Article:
As coaches, we all want the offseason to mean something. Well, let’s face it. There is no offseason anymore in football.
With constant clinics, research, conditioning, staff and self-evaluations, this time period has become a conduit to the actual start of the season in the summer. But make no mistake: This time is vital to the development of our programs.
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One thing we did at X&O Labs was research what successful programs do in the offseason that equates to success during the season. We targeted a specific demographic of high school coaches - those who'd won more than 75 percent of their games during the previous three seasons and won at least two championships (division, league or state). Here’s a look at what the coaches attributed to their success:
1. Develop a mission statement: We found that 71 percent of these coaches have a written mission statement that they use in their programs, and they post it where it’s clear to see. What they create is uniquely their own and catered to their own situation, but the point is simple - how can you get somewhere without having a plan?
2. Be a great communicator: We presented this data pool with the question, “What is the most underrated trait of being a head coach?” Communication skills were the No. 1 answer, topping the next two popular choices of off-field management skills and time efficiency. The lowest responses were knowledge of the game and scheme development. Many coaches said if you can’t explain to a player the “why” behind what you’re doing, you won't get the most of out of them.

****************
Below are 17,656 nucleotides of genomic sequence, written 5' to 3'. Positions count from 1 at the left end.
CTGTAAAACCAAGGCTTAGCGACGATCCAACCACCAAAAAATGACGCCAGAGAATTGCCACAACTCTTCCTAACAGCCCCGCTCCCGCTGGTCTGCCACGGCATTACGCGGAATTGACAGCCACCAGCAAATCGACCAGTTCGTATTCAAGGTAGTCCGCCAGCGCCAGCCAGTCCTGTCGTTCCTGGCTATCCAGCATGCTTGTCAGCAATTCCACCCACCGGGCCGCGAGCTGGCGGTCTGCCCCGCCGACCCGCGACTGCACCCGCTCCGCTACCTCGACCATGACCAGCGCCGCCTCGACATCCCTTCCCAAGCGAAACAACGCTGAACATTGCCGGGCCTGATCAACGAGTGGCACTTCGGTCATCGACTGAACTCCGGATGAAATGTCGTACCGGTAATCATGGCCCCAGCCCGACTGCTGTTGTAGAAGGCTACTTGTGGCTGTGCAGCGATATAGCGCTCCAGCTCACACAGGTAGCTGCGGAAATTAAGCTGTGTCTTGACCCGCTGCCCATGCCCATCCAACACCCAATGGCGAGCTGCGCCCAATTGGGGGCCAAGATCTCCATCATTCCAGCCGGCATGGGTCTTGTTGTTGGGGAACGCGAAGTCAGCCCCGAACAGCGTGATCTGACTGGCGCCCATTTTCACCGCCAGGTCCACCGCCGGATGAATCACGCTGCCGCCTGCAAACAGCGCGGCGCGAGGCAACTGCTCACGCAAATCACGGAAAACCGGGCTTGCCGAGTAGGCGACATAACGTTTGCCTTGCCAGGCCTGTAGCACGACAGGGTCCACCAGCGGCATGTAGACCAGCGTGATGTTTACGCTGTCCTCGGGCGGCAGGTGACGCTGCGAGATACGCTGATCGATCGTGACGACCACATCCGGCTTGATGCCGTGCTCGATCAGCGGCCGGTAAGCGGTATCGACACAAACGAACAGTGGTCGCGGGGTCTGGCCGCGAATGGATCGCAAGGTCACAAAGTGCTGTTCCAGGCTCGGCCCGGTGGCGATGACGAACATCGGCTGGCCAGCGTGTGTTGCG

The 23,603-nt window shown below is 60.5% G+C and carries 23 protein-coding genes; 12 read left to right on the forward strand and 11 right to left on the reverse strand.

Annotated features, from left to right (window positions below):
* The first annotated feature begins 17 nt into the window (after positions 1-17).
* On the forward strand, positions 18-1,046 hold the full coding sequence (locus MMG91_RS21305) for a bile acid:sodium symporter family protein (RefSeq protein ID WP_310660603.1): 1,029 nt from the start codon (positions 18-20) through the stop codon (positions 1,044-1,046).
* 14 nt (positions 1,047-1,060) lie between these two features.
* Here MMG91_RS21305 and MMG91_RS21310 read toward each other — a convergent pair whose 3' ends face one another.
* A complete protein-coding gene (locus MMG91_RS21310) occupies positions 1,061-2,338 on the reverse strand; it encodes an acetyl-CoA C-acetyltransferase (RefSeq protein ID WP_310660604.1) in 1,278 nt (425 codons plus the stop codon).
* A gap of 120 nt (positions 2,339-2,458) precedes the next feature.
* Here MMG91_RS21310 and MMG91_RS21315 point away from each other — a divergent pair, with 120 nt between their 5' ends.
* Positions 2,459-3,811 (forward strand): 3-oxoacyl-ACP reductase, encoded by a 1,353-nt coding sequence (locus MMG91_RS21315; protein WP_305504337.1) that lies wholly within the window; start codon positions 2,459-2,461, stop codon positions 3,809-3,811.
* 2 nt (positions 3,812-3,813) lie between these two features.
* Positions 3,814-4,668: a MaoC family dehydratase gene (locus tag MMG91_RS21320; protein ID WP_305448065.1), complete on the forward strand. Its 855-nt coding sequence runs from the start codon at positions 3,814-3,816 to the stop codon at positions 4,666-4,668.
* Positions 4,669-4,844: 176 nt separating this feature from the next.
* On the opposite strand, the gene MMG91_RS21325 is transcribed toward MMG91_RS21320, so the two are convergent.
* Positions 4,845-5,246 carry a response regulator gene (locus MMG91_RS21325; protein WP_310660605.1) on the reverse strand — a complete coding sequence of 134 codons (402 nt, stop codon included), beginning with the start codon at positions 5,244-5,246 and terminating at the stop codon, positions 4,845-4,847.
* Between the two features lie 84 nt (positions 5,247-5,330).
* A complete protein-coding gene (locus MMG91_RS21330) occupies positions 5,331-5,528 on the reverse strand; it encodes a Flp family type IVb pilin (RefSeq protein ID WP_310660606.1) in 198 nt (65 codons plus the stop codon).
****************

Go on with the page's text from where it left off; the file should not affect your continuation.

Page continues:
3. Keep tabs on your staff: Forty-two percent of the championship-winning coaches meet with their entire staff between six to 10 times during the offseason, from January to July. This doesn’t mean 58 percent don't meet at all. In fact, the lowest percentage (19 percent) still meets with their staff at least three times during this period. Topics include offseason conditioning, installation of offense, defensive and special teams schemes, player development, fundraising and other team activities.
4. Be resilient in a plan for success: This was probably the most interesting thing we found, as 26 percent of coaches who've won between six to 10 titles have either been fired or asked to resign as a head coach. It’s a lesson in perseverance and in believing in your philosophy, which also reminds me of a classic Nick Saban quote - “Be like the grass. The more they stomp on you, the tougher you need to become.”
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Personally, I took great value in this research because I felt this is the groundwork in laying a successful football program foundation. I try to glean as much information as I can from those who had success and came to the realization that doing these simple things right now can equate to championships next season. It’s hard to argue with the facts and the research behind it.
This is an updated version of a blog that originally published Feb. 5, 2015.